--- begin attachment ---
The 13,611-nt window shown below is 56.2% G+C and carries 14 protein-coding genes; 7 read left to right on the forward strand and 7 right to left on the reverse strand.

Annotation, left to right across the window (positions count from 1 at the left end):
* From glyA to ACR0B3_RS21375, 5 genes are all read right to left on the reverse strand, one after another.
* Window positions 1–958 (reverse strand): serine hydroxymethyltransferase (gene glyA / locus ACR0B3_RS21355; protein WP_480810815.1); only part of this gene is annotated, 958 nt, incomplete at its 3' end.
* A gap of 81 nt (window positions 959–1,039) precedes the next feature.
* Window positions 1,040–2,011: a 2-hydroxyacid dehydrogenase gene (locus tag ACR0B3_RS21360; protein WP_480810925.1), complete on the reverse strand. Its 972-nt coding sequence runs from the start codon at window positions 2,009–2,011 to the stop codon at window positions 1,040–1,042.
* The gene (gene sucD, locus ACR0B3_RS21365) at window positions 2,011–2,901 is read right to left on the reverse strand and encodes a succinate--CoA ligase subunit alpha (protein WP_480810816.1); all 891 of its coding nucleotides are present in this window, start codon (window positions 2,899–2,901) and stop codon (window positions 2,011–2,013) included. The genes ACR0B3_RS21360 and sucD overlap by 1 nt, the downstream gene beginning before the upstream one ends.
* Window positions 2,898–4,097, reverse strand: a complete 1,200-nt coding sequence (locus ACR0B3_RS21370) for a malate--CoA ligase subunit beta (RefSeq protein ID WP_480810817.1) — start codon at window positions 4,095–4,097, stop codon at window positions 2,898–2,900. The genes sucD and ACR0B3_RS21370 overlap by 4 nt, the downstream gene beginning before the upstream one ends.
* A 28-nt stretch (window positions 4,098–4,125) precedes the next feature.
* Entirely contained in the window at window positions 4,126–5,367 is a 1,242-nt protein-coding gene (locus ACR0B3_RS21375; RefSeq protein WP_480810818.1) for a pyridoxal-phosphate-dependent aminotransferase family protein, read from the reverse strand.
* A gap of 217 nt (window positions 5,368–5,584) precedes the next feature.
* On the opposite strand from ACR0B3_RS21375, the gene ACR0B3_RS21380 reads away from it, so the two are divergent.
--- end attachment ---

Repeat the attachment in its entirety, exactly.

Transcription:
The 13,611-nt window shown below is 56.2% G+C and carries 14 protein-coding genes; 7 read left to right on the forward strand and 7 right to left on the reverse strand.

Annotation, left to right across the window (positions count from 1 at the left end):
* From glyA to ACR0B3_RS21375, 5 genes are all read right to left on the reverse strand, one after another.
* Window positions 1–958 (reverse strand): serine hydroxymethyltransferase (gene glyA / locus ACR0B3_RS21355; protein WP_480810815.1); only part of this gene is annotated, 958 nt, incomplete at its 3' end.
* A gap of 81 nt (window positions 959–1,039) precedes the next feature.
* Window positions 1,040–2,011: a 2-hydroxyacid dehydrogenase gene (locus tag ACR0B3_RS21360; protein WP_480810925.1), complete on the reverse strand. Its 972-nt coding sequence runs from the start codon at window positions 2,009–2,011 to the stop codon at window positions 1,040–1,042.
* The gene (gene sucD, locus ACR0B3_RS21365) at window positions 2,011–2,901 is read right to left on the reverse strand and encodes a succinate--CoA ligase subunit alpha (protein WP_480810816.1); all 891 of its coding nucleotides are present in this window, start codon (window positions 2,899–2,901) and stop codon (window positions 2,011–2,013) included. The genes ACR0B3_RS21360 and sucD overlap by 1 nt, the downstream gene beginning before the upstream one ends.
* Window positions 2,898–4,097, reverse strand: a complete 1,200-nt coding sequence (locus ACR0B3_RS21370) for a malate--CoA ligase subunit beta (RefSeq protein ID WP_480810817.1) — start codon at window positions 4,095–4,097, stop codon at window positions 2,898–2,900. The genes sucD and ACR0B3_RS21370 overlap by 4 nt, the downstream gene beginning before the upstream one ends.
* A 28-nt stretch (window positions 4,098–4,125) precedes the next feature.
* Entirely contained in the window at window positions 4,126–5,367 is a 1,242-nt protein-coding gene (locus ACR0B3_RS21375; RefSeq protein WP_480810818.1) for a pyridoxal-phosphate-dependent aminotransferase family protein, read from the reverse strand.
* A gap of 217 nt (window positions 5,368–5,584) precedes the next feature.
* On the opposite strand from ACR0B3_RS21375, the gene ACR0B3_RS21380 reads away from it, so the two are divergent.